In hospitality, the chief thing is the good will (Greek Proverb)
The third annual Low Country Fly Fishing Expo was held in Okatie (OH-kuh-tee), South Carolina at the Oldfield Club on March 28. The property is on a former rice plantation converted into living domiciles for the well heeled horse, sporting clays, golf and tennis enthusiasts. It sits on the Okatee River and provided a perfect venue for an outdoor day of getting better at fly angling – acres of mowed fields, a large gazebo, a tent and a first-class dock on a finger bay of the famous river.
You can’t learn to ride a bicycle by the telling
What’s was so special about the Low Country Fly Fishing Expo? Well, it was its emphasis. The attendees were the center of attention, not the presenters. In most expos, symposiums, shows it’s the presenters who are center stage. Too, the presenters really, really knew their stuff and forked it over, willingly. It must be a southern, low country thing.
It was the most in depth one-day fly fishing gathering I’ve ever been to in over 40 years.
Bay Street Outfitters
Aided by dozens of fellow low country guides, this year’s event organizer, Owen Plair (Bay Street Outfitters in Beaufort, South Carolina) utilized his management skills to arrange a day for large platoon of 70 plus fly angling enthusiasts to learn, relearn or refresh themselves with the very core matters of fly angling.
The attendees got a $300 dollar hands-on casting lesson for $50 (price of admission). In addition, there was fly tying of killer redfish patterns (Capt. John Holbrook); choosing and rigging equipment (Tony Royal); low country fishing tactics and strategies (Capt. Owen Plair); offshore fly fishing (Capt. Jason Dubose); improving accuracy (Capt. David Cargile) and gaining distance (Capt. Bill Coleman).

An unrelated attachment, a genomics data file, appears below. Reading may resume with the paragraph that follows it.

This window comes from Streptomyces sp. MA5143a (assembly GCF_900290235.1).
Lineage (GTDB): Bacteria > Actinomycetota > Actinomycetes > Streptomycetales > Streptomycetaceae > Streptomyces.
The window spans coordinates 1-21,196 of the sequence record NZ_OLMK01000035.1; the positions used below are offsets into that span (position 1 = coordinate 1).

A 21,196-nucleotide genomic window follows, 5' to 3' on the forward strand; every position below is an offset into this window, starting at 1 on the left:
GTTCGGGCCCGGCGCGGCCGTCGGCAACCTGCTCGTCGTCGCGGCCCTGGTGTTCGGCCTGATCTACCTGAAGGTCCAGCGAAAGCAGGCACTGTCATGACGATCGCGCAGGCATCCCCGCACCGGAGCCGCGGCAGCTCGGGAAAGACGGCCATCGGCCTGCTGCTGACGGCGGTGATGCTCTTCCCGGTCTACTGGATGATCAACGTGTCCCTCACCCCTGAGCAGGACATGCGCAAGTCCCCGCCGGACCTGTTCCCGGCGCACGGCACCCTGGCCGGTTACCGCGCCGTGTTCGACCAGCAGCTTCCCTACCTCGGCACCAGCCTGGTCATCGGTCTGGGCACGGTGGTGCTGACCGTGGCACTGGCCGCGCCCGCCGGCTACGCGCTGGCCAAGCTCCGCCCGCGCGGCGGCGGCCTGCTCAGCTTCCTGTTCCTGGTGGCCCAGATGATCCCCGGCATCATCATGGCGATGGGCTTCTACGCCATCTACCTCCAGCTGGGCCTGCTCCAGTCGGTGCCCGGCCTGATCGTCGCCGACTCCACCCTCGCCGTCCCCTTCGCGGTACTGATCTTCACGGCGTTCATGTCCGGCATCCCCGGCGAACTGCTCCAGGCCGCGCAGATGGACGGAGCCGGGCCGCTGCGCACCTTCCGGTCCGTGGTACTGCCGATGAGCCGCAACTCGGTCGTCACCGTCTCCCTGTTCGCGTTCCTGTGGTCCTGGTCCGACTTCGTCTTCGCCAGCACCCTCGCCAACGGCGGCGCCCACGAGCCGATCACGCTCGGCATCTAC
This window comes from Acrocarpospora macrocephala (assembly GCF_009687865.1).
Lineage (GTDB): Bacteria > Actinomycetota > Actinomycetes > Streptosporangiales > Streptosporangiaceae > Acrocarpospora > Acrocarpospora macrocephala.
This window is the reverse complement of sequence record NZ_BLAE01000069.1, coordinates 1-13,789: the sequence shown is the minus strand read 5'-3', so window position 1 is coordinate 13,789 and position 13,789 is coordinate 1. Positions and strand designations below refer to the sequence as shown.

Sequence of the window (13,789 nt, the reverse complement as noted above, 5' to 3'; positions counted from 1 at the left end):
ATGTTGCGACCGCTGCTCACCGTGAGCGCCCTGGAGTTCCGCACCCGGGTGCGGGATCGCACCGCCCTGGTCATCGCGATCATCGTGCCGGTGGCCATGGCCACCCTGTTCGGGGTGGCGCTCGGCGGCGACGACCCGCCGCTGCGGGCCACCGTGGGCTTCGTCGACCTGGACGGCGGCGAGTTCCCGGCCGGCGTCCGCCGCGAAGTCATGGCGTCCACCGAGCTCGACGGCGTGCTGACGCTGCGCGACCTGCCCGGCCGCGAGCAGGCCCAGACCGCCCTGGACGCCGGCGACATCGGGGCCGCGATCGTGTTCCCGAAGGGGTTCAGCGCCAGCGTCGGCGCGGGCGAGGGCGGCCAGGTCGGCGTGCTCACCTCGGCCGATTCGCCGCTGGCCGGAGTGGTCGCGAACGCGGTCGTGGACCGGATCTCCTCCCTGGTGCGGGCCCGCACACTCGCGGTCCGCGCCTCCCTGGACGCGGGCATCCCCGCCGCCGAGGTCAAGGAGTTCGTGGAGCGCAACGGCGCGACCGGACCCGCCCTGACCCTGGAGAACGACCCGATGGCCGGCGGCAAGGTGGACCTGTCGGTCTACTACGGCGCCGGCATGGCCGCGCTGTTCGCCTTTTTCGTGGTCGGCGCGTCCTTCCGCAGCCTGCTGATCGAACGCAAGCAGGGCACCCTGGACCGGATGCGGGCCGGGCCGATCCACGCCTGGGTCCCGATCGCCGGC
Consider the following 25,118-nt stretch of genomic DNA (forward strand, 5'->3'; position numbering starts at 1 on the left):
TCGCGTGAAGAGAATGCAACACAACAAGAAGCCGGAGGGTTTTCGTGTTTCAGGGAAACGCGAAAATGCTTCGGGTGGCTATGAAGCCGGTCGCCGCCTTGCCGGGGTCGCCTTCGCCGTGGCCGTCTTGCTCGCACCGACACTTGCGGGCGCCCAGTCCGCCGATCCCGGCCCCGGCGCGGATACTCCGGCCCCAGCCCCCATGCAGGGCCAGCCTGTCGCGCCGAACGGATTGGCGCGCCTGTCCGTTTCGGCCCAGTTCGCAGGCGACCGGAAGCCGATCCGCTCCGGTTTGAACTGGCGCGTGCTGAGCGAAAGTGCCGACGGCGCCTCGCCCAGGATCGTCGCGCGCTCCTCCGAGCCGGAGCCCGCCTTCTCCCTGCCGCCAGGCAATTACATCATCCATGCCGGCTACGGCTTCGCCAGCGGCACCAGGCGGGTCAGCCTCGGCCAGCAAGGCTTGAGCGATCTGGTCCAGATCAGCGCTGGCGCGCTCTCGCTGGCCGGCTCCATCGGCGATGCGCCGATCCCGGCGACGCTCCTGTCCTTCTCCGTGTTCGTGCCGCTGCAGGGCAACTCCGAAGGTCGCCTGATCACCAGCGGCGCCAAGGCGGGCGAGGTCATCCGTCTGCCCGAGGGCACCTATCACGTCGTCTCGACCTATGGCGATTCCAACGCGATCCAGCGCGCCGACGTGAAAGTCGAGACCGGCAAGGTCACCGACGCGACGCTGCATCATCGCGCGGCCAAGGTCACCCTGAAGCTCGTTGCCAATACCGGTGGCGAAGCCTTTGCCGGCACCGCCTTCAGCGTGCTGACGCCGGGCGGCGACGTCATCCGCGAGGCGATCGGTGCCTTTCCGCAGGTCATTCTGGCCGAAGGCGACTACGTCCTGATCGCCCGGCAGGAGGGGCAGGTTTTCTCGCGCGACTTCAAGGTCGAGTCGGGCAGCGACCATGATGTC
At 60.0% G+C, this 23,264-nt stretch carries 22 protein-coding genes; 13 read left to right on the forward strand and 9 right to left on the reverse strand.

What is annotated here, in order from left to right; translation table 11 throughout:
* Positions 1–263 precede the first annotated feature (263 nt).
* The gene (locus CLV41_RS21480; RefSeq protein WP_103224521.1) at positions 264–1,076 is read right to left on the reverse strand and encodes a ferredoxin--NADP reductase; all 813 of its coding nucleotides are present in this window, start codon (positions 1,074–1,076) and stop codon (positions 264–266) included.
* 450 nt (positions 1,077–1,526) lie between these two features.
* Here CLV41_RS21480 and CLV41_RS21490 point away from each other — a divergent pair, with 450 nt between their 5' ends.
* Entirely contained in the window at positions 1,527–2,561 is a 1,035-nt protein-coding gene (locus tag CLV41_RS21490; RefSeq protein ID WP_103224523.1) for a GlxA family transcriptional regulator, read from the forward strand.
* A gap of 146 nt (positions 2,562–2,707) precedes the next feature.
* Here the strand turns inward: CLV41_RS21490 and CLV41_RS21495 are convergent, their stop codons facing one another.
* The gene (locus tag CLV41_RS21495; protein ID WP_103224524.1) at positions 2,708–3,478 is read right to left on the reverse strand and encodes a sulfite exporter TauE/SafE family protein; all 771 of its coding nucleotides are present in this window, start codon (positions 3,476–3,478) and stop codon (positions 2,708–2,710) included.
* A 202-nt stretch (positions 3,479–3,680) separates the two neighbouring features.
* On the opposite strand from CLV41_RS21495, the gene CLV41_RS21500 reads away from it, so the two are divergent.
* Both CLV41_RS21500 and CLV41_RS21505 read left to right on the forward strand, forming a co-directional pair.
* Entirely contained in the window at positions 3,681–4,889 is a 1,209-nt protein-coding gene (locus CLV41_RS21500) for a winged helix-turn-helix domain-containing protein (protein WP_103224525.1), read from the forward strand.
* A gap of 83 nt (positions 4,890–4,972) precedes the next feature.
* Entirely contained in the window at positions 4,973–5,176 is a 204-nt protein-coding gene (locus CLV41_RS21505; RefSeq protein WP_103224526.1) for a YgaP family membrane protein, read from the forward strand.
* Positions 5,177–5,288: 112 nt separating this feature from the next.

Included was a catered lunch that several local anglers speculated would be $20 per at any good restaurant in nearby Beaufort, SC. What southerners can do to chicken is amazing. Seconds anyone?
The real bonus for the attendees was that Plair had dozens of Low Country guides helping with the casting. Casting was notably the most popular venue. It was live action casting all day. Everyone attending got plenty of attention. No one could possibly have left unimproved or not a wiser angler.
Rank beginners, intermediate level and skilled fly anglers were aided all day long. The guides were up to any question. For example, a gal from Savannah said to one participating captain: “This may be a stupid question.” She was stopped right there. The guide said: “There’s no such thing as a stupid question, only stupid answers.”
Am I ready to fish? Were they doing things ‘bass ackward’ on purpose?
Capt. Scott Tuck opened the day with the entire rank & file seated on the docks retaining wall looking out on the water. In a planned scenario, two volunteer fly anglers presented themselves at the dock prepared to fish with Scott.